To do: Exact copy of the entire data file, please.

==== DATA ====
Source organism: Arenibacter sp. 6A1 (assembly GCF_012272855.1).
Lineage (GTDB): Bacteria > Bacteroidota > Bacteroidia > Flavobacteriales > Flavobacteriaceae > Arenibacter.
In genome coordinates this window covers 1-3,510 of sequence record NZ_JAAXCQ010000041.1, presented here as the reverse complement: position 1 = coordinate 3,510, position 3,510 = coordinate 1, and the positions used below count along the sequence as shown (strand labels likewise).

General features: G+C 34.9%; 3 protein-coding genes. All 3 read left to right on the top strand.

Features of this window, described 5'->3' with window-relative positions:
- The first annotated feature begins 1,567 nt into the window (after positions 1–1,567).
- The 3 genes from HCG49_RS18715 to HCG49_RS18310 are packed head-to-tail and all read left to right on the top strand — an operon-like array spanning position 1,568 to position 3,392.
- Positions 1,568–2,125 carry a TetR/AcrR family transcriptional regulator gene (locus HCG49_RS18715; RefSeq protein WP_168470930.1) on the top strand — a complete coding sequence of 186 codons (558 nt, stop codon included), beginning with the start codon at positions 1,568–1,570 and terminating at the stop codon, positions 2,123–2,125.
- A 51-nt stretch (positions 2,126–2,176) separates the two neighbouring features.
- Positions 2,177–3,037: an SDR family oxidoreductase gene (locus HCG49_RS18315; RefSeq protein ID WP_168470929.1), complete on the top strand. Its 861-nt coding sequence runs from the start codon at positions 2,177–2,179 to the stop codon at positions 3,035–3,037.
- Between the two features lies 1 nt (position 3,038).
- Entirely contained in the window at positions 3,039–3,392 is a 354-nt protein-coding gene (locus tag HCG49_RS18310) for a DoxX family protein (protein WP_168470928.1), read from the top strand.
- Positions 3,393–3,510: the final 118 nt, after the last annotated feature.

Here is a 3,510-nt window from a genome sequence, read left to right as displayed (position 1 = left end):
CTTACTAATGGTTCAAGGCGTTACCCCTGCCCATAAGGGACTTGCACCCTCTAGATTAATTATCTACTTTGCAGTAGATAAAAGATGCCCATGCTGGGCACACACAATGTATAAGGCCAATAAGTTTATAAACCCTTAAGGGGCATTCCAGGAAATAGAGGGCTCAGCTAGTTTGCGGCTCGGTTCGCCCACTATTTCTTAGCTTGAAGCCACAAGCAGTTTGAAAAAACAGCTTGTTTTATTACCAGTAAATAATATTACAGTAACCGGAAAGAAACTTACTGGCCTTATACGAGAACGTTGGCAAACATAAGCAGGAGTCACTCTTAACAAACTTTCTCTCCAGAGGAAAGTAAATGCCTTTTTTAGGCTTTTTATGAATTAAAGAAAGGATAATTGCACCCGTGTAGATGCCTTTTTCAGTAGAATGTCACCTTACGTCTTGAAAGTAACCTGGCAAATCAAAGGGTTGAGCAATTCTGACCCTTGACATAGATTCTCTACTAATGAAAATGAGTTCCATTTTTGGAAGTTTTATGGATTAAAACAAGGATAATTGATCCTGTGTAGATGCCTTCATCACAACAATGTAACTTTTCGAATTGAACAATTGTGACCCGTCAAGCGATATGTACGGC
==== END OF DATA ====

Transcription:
Source organism: Arenibacter sp. 6A1 (assembly GCF_012272855.1).
Lineage (GTDB): Bacteria > Bacteroidota > Bacteroidia > Flavobacteriales > Flavobacteriaceae > Arenibacter.
In genome coordinates this window covers 1-3,510 of sequence record NZ_JAAXCQ010000041.1, presented here as the reverse complement: position 1 = coordinate 3,510, position 3,510 = coordinate 1, and the positions used below count along the sequence as shown (strand labels likewise).

General features: G+C 34.9%; 3 protein-coding genes. All 3 read left to right on the top strand.

Features of this window, described 5'->3' with window-relative positions:
- The first annotated feature begins 1,567 nt into the window (after positions 1–1,567).
- The 3 genes from HCG49_RS18715 to HCG49_RS18310 are packed head-to-tail and all read left to right on the top strand — an operon-like array spanning position 1,568 to position 3,392.
- Positions 1,568–2,125 carry a TetR/AcrR family transcriptional regulator gene (locus HCG49_RS18715; RefSeq protein WP_168470930.1) on the top strand — a complete coding sequence of 186 codons (558 nt, stop codon included), beginning with the start codon at positions 1,568–1,570 and terminating at the stop codon, positions 2,123–2,125.
- A 51-nt stretch (positions 2,126–2,176) separates the two neighbouring features.
- Positions 2,177–3,037: an SDR family oxidoreductase gene (locus HCG49_RS18315; RefSeq protein ID WP_168470929.1), complete on the top strand. Its 861-nt coding sequence runs from the start codon at positions 2,177–2,179 to the stop codon at positions 3,035–3,037.
- Between the two features lies 1 nt (position 3,038).
- Entirely contained in the window at positions 3,039–3,392 is a 354-nt protein-coding gene (locus tag HCG49_RS18310) for a DoxX family protein (protein WP_168470928.1), read from the top strand.
- Positions 3,393–3,510: the final 118 nt, after the last annotated feature.

Here is a 3,510-nt window from a genome sequence, read left to right as displayed (position 1 = left end):
CTTACTAATGGTTCAAGGCGTTACCCCTGCCCATAAGGGACTTGCACCCTCTAGATTAATTATCTACTTTGCAGTAGATAAAAGATGCCCATGCTGGGCACACACAATGTATAAGGCCAATAAGTTTATAAACCCTTAAGGGGCATTCCAGGAAATAGAGGGCTCAGCTAGTTTGCGGCTCGGTTCGCCCACTATTTCTTAGCTTGAAGCCACAAGCAGTTTGAAAAAACAGCTTGTTTTATTACCAGTAAATAATATTACAGTAACCGGAAAGAAACTTACTGGCCTTATACGAGAACGTTGGCAAACATAAGCAGGAGTCACTCTTAACAAACTTTCTCTCCAGAGGAAAGTAAATGCCTTTTTTAGGCTTTTTATGAATTAAAGAAAGGATAATTGCACCCGTGTAGATGCCTTTTTCAGTAGAATGTCACCTTACGTCTTGAAAGTAACCTGGCAAATCAAAGGGTTGAGCAATTCTGACCCTTGACATAGATTCTCTACTAATGAAAATGAGTTCCATTTTTGGAAGTTTTATGGATTAAAACAAGGATAATTGATCCTGTGTAGATGCCTTCATCACAACAATGTAACTTTTCGAATTGAACAATTGTGACCCGTCAAGCGATATGTACGGC